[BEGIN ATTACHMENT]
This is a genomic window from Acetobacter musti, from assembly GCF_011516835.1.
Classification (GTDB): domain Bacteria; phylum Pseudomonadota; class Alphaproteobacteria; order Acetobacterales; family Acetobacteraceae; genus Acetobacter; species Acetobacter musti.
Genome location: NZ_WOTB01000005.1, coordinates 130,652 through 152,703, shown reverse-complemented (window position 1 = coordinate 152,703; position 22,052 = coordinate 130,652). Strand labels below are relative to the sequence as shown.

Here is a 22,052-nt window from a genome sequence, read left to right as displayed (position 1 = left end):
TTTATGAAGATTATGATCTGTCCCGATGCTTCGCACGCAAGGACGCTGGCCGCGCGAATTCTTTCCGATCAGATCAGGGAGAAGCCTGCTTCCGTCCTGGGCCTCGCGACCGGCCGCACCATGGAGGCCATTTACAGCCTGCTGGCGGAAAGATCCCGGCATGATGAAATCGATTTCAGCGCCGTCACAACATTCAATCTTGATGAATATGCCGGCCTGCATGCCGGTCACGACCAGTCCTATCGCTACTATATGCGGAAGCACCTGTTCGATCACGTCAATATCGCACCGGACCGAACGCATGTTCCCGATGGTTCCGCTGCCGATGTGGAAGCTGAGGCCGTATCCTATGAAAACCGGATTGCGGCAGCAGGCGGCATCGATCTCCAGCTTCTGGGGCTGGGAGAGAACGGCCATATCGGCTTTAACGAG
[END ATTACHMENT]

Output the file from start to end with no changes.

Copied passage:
This is a genomic window from Acetobacter musti, from assembly GCF_011516835.1.
Classification (GTDB): domain Bacteria; phylum Pseudomonadota; class Alphaproteobacteria; order Acetobacterales; family Acetobacteraceae; genus Acetobacter; species Acetobacter musti.
Genome location: NZ_WOTB01000005.1, coordinates 130,652 through 152,703, shown reverse-complemented (window position 1 = coordinate 152,703; position 22,052 = coordinate 130,652). Strand labels below are relative to the sequence as shown.

Here is a 22,052-nt window from a genome sequence, read left to right as displayed (position 1 = left end):
TTTATGAAGATTATGATCTGTCCCGATGCTTCGCACGCAAGGACGCTGGCCGCGCGAATTCTTTCCGATCAGATCAGGGAGAAGCCTGCTTCCGTCCTGGGCCTCGCGACCGGCCGCACCATGGAGGCCATTTACAGCCTGCTGGCGGAAAGATCCCGGCATGATGAAATCGATTTCAGCGCCGTCACAACATTCAATCTTGATGAATATGCCGGCCTGCATGCCGGTCACGACCAGTCCTATCGCTACTATATGCGGAAGCACCTGTTCGATCACGTCAATATCGCACCGGACCGAACGCATGTTCCCGATGGTTCCGCTGCCGATGTGGAAGCTGAGGCCGTATCCTATGAAAACCGGATTGCGGCAGCAGGCGGCATCGATCTCCAGCTTCTGGGGCTGGGAGAGAACGGCCATATCGGCTTTAACGAG